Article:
The following sermon was preached on July 28, 2013 at the United, United Church of Christ in Mobridge, SD. The scriptures were: Luke 11:1-13 and Colossians 2:6-19. The children’s message was a story book with pop ups about saying thank you to God in the form of prayer.


Prayer: What can we say about prayer? In thinking about this, I couldn’t help but think of one of Garth Brooks’ songs where he has a chorus that starts out: “Sometimes I thank God for unanswered prayers… The song is about a man meeting his high school sweetheart and realizing how blessed he is to have the wife that he has rather than the old girlfriend he wanted so badly back when he was young.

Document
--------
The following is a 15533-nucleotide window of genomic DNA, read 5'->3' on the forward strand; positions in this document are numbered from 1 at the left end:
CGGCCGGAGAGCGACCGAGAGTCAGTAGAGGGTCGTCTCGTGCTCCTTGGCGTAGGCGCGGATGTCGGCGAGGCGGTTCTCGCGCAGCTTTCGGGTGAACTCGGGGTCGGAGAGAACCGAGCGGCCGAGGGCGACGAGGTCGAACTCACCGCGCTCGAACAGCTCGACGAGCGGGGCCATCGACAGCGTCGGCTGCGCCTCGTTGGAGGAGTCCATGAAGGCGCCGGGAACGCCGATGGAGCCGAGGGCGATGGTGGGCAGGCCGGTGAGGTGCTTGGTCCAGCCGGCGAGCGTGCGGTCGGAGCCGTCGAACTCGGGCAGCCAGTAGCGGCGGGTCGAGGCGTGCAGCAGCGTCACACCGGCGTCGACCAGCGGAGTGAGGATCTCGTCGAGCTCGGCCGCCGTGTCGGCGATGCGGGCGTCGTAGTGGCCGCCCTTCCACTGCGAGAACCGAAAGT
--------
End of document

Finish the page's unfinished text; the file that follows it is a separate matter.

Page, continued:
I think of so many times when people have said, “I’ll pray for you.” When I was younger and someone said that to me, I was offended. In fact, I will be more open that I expected to be and share a personal story right now. I remember back to the year I spent after college before I found my first teaching job. I ended college in the middle of the year and couldn’t find a teaching job at that mid-year spot so I took a job working in a restaurant/bar about 20 miles from my home. It was summer and I was working weekend nights usually until 2 a.m. One Sunday after a fairly long night of work, I went to church and must have looked pretty tired. A high school friend was there with her new minister husband, who was doing a guest pulpit supply at our church in Herreid. When the service was over and I was going to congratulate her on her husband’s abilities, they came and tried to put their hands on me to “pray” for me a poor sinner, because obviously I looked tired from my “bad” life style. Unfortunately, or fortunately I am not sure which, I haven’t seen her since to change my attitude about the situation.